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Bikeability instructor - expected wage?

king_jeffersking_jeffers Posts: 694
edited September 2012 in The cake stop
Being made redundant and totally flapping, looking for alternative career options and spotted Bikeability. Anyone know what the average wage is, typical hours required per week. I’ve been self employed before so that aspect is fine just wondered if it was worth the investment.

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  • I've also been wondering about this, it seems with the current surge in number of cyclist this may be a nice way to earn a living...
  • ProssPross Posts: 26,112
    An old article but http://roadcyclinguk.com/news/rides-news/bikeability-bursary-scheme.html

    I suspect there will be more opportunities in some areas than others but doesn't seem a very good option for a full time career (depends what you are looking for I guess). Might be better off going down the coaching route instead?
  • dw300dw300 Posts: 1,642
    Another redundancy victim here .. what sort of investment in terms of time and money do you need to become a coach?
    All the above is just advice .. you can do whatever the f*ck you wana do!
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  • rozzer32rozzer32 Posts: 3,439
    dw300 wrote:
    Another redundancy victim here .. what sort of investment in terms of time and money do you need to become a coach?

    http://www.britishcycling.org.uk/coaching/article/coast_awards_overview_page
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  • censored money and you would be lucky to get enough hours in to make it worth while.
  • - between £50 and £70 pd depending upon location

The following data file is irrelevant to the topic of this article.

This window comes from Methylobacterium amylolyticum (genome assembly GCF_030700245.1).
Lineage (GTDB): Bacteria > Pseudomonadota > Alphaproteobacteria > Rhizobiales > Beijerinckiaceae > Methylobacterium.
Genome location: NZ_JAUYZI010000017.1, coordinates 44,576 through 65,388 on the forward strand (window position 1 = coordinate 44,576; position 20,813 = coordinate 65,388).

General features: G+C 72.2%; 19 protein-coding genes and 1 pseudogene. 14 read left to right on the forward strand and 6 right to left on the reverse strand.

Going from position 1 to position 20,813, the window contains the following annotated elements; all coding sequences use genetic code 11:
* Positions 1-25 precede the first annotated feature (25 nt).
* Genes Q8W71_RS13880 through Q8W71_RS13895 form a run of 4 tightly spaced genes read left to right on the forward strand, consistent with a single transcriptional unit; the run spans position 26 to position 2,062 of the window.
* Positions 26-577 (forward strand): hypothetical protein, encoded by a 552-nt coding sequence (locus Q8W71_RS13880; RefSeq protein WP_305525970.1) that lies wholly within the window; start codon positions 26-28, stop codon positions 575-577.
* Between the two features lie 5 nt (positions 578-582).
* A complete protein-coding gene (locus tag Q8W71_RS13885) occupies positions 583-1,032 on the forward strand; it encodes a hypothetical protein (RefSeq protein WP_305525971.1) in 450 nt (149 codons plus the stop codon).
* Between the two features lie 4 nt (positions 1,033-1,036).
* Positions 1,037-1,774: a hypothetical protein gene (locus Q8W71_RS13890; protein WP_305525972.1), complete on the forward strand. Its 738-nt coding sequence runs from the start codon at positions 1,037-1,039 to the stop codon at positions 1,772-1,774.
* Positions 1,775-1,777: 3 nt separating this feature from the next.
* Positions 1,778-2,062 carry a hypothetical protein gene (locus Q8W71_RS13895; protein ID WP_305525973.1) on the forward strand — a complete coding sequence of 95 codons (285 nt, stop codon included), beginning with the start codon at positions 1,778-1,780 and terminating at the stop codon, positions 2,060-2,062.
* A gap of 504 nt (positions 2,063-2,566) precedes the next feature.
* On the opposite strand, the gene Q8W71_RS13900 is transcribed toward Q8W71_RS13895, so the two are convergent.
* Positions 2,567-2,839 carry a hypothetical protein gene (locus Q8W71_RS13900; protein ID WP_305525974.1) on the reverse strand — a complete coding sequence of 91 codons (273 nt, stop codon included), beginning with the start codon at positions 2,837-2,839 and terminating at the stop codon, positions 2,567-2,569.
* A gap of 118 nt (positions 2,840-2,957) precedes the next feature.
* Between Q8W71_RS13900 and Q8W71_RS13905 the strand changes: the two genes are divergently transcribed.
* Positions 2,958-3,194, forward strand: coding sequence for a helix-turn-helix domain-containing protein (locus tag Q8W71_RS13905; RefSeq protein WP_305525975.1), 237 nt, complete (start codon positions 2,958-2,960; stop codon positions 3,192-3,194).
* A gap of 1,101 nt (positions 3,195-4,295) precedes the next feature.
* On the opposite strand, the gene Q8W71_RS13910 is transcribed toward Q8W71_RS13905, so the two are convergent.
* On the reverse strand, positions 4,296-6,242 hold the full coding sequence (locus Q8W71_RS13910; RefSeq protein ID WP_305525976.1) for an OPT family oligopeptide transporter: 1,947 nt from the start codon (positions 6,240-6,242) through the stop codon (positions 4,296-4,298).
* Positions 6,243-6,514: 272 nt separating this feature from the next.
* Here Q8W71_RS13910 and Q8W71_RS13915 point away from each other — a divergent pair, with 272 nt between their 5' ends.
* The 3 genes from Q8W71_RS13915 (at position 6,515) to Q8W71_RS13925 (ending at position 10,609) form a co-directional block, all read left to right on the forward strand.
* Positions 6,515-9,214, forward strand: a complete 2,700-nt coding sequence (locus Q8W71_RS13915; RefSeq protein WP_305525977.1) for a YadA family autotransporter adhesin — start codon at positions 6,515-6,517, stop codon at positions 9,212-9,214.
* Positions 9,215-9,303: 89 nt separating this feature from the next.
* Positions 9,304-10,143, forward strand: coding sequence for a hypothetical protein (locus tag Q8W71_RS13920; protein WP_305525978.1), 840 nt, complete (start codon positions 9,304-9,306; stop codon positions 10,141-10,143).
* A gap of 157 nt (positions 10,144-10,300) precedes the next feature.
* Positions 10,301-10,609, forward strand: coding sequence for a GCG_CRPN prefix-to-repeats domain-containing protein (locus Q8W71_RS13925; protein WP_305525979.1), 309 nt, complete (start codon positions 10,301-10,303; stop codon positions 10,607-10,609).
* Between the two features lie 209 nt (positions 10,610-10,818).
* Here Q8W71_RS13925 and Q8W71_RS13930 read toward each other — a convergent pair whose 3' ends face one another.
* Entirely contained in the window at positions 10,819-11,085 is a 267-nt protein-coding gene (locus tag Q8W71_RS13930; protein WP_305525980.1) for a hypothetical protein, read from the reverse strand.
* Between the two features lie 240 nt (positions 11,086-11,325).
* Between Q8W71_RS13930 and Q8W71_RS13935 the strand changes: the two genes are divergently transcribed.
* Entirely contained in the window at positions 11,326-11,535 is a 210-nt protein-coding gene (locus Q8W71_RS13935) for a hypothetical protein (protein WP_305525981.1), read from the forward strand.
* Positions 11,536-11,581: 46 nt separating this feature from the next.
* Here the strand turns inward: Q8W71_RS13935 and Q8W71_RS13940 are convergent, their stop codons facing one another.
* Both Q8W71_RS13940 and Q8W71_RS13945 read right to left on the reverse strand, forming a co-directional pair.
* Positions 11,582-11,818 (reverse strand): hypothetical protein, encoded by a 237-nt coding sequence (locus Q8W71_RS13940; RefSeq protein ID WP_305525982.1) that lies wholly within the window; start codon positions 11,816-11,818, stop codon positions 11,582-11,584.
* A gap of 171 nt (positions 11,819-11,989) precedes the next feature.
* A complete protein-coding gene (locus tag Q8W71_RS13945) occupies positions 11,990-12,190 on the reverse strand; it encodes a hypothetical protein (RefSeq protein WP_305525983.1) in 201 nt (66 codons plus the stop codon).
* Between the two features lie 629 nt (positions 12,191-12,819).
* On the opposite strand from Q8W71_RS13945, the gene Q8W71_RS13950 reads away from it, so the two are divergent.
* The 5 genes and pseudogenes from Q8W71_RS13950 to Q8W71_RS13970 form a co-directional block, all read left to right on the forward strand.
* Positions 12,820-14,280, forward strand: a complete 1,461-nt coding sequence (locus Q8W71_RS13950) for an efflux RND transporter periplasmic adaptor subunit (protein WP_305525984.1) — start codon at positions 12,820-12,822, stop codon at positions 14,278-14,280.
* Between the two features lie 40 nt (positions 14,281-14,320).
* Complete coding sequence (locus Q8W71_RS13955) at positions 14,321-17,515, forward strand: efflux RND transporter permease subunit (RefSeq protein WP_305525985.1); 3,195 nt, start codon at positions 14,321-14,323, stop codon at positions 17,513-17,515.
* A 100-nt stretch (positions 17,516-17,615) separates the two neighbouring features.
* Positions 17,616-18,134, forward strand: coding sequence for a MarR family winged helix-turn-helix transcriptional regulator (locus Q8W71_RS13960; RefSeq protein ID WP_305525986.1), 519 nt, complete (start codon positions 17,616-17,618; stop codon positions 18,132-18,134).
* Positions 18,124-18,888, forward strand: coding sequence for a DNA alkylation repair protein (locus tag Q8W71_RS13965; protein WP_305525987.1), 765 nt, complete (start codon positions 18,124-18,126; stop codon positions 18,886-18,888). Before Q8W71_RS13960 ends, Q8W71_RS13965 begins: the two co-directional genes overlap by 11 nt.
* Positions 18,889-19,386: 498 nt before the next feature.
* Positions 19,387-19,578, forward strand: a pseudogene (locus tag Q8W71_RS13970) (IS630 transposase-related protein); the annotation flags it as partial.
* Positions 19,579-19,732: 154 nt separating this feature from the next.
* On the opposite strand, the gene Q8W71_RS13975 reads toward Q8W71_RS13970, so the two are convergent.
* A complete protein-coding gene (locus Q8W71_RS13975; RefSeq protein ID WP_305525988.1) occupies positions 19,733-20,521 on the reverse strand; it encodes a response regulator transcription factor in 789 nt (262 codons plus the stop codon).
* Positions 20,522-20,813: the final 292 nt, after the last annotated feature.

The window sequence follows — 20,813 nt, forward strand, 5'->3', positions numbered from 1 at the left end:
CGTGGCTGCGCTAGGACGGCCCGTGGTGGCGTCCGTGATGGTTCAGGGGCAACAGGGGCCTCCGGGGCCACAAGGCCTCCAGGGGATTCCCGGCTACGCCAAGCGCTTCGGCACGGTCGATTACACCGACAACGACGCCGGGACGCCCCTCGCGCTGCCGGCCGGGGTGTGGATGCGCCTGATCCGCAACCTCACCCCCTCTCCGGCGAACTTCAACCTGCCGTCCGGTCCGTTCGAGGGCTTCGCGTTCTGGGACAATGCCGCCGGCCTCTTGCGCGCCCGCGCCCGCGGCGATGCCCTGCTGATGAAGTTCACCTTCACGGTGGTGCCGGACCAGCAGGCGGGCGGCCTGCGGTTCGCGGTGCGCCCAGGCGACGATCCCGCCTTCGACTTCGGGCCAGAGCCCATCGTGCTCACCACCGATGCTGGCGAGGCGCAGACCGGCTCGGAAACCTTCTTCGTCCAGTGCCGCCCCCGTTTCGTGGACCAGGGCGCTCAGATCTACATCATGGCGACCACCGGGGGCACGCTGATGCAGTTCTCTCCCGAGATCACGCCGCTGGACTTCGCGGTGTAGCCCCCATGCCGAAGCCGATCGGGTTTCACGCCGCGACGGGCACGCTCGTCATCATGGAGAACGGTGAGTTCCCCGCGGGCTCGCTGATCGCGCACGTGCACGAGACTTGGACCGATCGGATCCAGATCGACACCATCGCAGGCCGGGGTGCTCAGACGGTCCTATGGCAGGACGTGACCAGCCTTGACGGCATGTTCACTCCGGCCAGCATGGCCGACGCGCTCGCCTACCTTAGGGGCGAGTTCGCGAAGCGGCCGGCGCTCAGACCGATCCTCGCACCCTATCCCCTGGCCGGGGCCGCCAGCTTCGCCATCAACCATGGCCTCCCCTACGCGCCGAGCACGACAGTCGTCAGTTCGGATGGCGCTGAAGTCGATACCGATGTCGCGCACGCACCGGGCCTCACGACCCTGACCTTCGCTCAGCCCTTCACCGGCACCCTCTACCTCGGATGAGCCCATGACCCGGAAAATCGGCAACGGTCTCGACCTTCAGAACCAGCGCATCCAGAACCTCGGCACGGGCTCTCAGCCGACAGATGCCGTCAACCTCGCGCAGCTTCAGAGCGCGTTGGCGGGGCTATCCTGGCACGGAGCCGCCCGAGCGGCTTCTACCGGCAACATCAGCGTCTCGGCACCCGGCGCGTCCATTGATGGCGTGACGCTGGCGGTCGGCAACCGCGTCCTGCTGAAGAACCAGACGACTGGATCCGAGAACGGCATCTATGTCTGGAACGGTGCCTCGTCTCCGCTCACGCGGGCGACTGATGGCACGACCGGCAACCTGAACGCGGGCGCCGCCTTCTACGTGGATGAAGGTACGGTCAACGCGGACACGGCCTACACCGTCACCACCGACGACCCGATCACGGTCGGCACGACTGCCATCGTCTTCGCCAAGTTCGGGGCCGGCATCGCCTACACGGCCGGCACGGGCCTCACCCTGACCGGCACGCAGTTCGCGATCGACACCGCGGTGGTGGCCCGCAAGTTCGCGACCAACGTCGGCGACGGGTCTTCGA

- Typically 08:45 ish to 15:15 ish
    - Seasonal (eg summer hols, / Jan/Feb bad weather)
    - Don’t expect work every day of the week.
    - Can register with an ITO or go freelance
    - Expect to pay for a training course (circa£350)
    - You’ll need a CRB check
    - Prob a first aid cct too
    - Can offset costs such as courses on your tax return

    In short it’s a tough way to earn a decent wage on its own but the hours mean you have time to supplement it with other things. Come to think of it, CYCLESPORT1's not far off the mark.
    I may be a minority of one but that doesn't prevent me from being right.
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  • ProssPross Posts: 26,112
    dw300 wrote:
    Another redundancy victim here .. what sort of investment in terms of time and money do you need to become a coach?

    To earn money out of coaching (i.e. in producing individual training plans) on the BC coaching route you would need to be Level 3 in the discipline you want to coach. To get there you would have to do Level 2 generic and Level 2 discipline based for which you could probably get grant funding but for Level 3 you probably won't be that lucky and it costs about £750. There is also the ABCC route which would be quicker and cheaper I think. Once qualified though I suspect it is harder to get clients if you are not well known in your area as a successful cyclist (not that this necessarily means you'll be a better coach but with no coaching CV to offer people are likely to want to know what you have done yourself).

    I suppose you could do a Level 2 generic course and then start running after school clubs or similar and make a small amount of money and together with Bikeability work you might just about make a living.
  • I didn't know you could make any money out of teaching kids to cycle until last week. I am a volunteer coach at a Go-Ride club - level 2 and we charge parents £1.50 for a hour. I found out last week there was a guy in our town charging £30 to teach kids to be able to go their bikes without stabilisers. It was £30 for the first hour and then £15 an hour if the sprog hadn't got the hang of it by the end of the first hour.

    Apparently he was doing great business during the summer hols here as competitive parents didn't want their kids to be the last ones off stabilisers.

    I wish I had thought of it :P
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